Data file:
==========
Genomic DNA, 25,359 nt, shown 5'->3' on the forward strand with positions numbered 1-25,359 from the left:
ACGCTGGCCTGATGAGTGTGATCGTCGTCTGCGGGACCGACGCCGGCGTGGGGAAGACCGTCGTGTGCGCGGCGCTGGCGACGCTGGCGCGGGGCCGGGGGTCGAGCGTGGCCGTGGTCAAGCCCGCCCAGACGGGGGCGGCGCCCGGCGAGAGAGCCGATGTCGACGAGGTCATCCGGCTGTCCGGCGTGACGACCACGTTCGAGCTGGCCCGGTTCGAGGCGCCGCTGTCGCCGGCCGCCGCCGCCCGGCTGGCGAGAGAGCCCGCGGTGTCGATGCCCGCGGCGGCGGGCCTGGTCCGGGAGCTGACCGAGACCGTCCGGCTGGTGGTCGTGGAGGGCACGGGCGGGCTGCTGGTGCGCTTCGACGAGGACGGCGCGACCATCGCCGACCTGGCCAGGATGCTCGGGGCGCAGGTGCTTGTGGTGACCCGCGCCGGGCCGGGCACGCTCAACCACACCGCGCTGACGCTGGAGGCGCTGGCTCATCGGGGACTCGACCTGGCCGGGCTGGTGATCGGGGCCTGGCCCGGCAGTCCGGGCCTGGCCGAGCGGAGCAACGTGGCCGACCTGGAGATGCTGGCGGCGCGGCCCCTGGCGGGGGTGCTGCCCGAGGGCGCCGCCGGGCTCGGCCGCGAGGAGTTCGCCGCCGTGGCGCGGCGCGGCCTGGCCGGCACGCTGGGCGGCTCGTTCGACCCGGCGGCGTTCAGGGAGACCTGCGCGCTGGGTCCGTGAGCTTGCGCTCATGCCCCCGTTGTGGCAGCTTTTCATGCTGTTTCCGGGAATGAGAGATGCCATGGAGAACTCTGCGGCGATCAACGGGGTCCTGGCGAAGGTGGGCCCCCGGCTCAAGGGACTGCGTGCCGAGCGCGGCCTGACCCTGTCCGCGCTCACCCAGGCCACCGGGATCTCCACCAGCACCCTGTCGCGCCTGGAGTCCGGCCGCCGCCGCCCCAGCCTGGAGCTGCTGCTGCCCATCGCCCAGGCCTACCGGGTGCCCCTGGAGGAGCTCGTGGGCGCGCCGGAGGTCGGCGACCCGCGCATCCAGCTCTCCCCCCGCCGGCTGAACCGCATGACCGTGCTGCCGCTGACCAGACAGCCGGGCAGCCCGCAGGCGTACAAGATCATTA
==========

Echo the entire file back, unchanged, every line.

Genomic DNA, 25,359 nt, shown 5'->3' on the forward strand with positions numbered 1-25,359 from the left:
ACGCTGGCCTGATGAGTGTGATCGTCGTCTGCGGGACCGACGCCGGCGTGGGGAAGACCGTCGTGTGCGCGGCGCTGGCGACGCTGGCGCGGGGCCGGGGGTCGAGCGTGGCCGTGGTCAAGCCCGCCCAGACGGGGGCGGCGCCCGGCGAGAGAGCCGATGTCGACGAGGTCATCCGGCTGTCCGGCGTGACGACCACGTTCGAGCTGGCCCGGTTCGAGGCGCCGCTGTCGCCGGCCGCCGCCGCCCGGCTGGCGAGAGAGCCCGCGGTGTCGATGCCCGCGGCGGCGGGCCTGGTCCGGGAGCTGACCGAGACCGTCCGGCTGGTGGTCGTGGAGGGCACGGGCGGGCTGCTGGTGCGCTTCGACGAGGACGGCGCGACCATCGCCGACCTGGCCAGGATGCTCGGGGCGCAGGTGCTTGTGGTGACCCGCGCCGGGCCGGGCACGCTCAACCACACCGCGCTGACGCTGGAGGCGCTGGCTCATCGGGGACTCGACCTGGCCGGGCTGGTGATCGGGGCCTGGCCCGGCAGTCCGGGCCTGGCCGAGCGGAGCAACGTGGCCGACCTGGAGATGCTGGCGGCGCGGCCCCTGGCGGGGGTGCTGCCCGAGGGCGCCGCCGGGCTCGGCCGCGAGGAGTTCGCCGCCGTGGCGCGGCGCGGCCTGGCCGGCACGCTGGGCGGCTCGTTCGACCCGGCGGCGTTCAGGGAGACCTGCGCGCTGGGTCCGTGAGCTTGCGCTCATGCCCCCGTTGTGGCAGCTTTTCATGCTGTTTCCGGGAATGAGAGATGCCATGGAGAACTCTGCGGCGATCAACGGGGTCCTGGCGAAGGTGGGCCCCCGGCTCAAGGGACTGCGTGCCGAGCGCGGCCTGACCCTGTCCGCGCTCACCCAGGCCACCGGGATCTCCACCAGCACCCTGTCGCGCCTGGAGTCCGGCCGCCGCCGCCCCAGCCTGGAGCTGCTGCTGCCCATCGCCCAGGCCTACCGGGTGCCCCTGGAGGAGCTCGTGGGCGCGCCGGAGGTCGGCGACCCGCGCATCCAGCTCTCCCCCCGCCGGCTGAACCGCATGACCGTGCTGCCGCTGACCAGACAGCCGGGCAGCCCGCAGGCGTACAAGATCATTA